A Guide to What's Going on In Istanbul's Gezi Park

Image Istanbul was rocked by a violent police crackdown Friday when Turkish police moved in on the thousands of demonstrators who have been protesting in a downtown park since Monday. Reuters reports that police fired tear gas and a water cannon at protesters in Gezi Park around dawn; 100 sustained minor injuries. But if some of the messages circulating on social networks are any indication, the so-called occupiers may persist, even now that the park is clear: more than 61,000 tweets have been sent with the hashtag #geziparkı, and photos and videos from the crackdown are trending worldwide. In fact, as of 11 a.m. on Friday, five of the 11 trending terms on Twitter related to the protests.

While the protests evolved into a full-scale demonstration against Prime Minister Tayyip Erdogan (more on that later), they started out much smaller. The peaceful sit-in began on Monday to counter planned construction at the park, which would replace one of downtown Istanbul’s few green spaces with a shopping mall. The scene looks similar to what cities like New York and D.C. experienced during the Occupy protests: large crowds of people milling around, playing instruments and sleeping in tents.

But on Wednesday, Erdogan said the construction would continue “no matter what they do.” And this morning, AP reports, police staged a dawn raid of the encampment to get the protesters out.

Tweets and photos from the park appear to show people, including children, sheltering from tear gas in nearby subway stations. Several images show police shooting tear gas at protesters from feet away while protesters cowered behind their own signs. In this video, which appears to have been taken from a building on Taksim Square, police can be seen firing water cannons at protesters running across the park.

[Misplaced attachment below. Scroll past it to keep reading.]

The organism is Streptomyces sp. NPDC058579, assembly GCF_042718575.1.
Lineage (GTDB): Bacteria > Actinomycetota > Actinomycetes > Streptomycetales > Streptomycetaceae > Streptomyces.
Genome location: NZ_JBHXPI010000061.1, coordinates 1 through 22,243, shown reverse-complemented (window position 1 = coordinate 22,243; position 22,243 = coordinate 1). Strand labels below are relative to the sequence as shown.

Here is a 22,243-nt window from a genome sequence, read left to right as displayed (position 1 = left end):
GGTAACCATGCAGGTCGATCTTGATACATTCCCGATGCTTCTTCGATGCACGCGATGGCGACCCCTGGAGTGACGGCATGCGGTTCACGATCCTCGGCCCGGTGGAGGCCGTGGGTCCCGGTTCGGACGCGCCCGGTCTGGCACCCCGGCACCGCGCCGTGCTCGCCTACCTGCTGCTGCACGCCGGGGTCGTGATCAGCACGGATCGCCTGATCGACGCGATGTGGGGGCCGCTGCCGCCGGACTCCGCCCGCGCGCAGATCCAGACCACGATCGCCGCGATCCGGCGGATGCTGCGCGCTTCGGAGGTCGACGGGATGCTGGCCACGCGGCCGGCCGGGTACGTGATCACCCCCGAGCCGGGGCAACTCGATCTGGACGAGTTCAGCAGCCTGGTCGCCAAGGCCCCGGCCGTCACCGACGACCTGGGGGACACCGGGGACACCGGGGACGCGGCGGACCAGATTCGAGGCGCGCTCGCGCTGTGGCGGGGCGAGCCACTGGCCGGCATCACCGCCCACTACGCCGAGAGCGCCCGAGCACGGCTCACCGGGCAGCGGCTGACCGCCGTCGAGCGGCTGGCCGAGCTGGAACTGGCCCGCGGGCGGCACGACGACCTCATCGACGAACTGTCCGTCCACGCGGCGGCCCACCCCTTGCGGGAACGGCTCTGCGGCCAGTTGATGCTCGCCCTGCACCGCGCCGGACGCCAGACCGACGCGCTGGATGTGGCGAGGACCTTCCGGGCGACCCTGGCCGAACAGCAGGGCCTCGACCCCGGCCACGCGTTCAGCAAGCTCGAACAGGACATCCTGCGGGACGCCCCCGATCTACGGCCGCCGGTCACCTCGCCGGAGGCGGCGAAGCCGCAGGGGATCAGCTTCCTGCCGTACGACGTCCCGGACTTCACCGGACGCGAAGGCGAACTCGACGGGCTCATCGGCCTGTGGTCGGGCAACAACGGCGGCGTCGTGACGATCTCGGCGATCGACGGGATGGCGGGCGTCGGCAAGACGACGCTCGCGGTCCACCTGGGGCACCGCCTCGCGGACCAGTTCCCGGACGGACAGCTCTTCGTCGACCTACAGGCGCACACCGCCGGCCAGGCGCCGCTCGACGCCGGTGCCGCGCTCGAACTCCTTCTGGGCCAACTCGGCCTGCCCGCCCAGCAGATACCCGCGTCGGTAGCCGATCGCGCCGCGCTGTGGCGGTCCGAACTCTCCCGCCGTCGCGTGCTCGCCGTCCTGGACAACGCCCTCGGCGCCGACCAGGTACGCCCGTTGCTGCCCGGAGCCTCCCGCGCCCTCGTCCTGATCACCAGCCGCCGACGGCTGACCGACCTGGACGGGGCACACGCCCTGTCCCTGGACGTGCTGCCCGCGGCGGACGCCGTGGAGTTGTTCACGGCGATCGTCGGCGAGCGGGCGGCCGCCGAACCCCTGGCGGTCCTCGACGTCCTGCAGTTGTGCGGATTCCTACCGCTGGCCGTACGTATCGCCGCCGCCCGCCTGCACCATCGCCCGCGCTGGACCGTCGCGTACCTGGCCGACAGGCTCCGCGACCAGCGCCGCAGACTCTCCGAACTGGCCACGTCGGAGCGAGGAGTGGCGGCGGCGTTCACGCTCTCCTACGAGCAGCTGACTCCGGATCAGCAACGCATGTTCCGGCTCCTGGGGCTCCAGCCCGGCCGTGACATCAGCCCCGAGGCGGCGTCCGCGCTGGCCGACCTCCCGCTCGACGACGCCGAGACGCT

Taksim Square is, notably, a loaded place for the Turkish left. In 1977, dozens of protesters were killed in the square when unidentified gunmen opened fire on May Day celebrations. In 2007, police detained nearly 600 after a violent rally in which protesters chanted for Erdogan to resign. And riots broke out again on May Day this year, when hundreds gathered for an anti-government demonstration despite a government ban.

The repeated crackdowns, and a growing perception that Erdogan’s government has displayed what the AP calls “increasingly authoritarian and uncompromising tendencies,” have motivated some to call for more mass action. Istanbul’s Hurriyet Daily News reported on Wednesday that Turkey’s main opposition party leader, Kemal Kılıçdaroğlu, visited Gezi Party and promised protesters that a member of his party would be there every day, supporting them. Protesters reportedly held a sign that depicted Erdogan as an Ottoman sultan.

Erdogan, who has been in power since 2003, is both Turkey’s most popular politician and, in the words of the Hurriyet Daily News, “one of the strongest Turkish prime ministers ever.” The protests would have to grow considerably to challenge him: Erdogan has signaled that he plans to run for the presidency when his term expires, and while he isn’t the frontrunner, he’s consistently scored well in approval polls, even winning the people’s choice award for Time’s 2011 Person of the Year.

But on social media, at least, the movement against him seems to be gaining momentum. Reuters’ Jonathon Burch reports that thousands of protesters are gathered on Istiklal Street calling for Erdogan to resign. Per this graphic circulating on Twitter, there are Gezi Park solidarity rallies planned in several cities around Turkey, as well as in Helsinki and New York. (By Caitlin Dewey - Washington Post)
Last modified onSaturday, 06 May 2017 10:07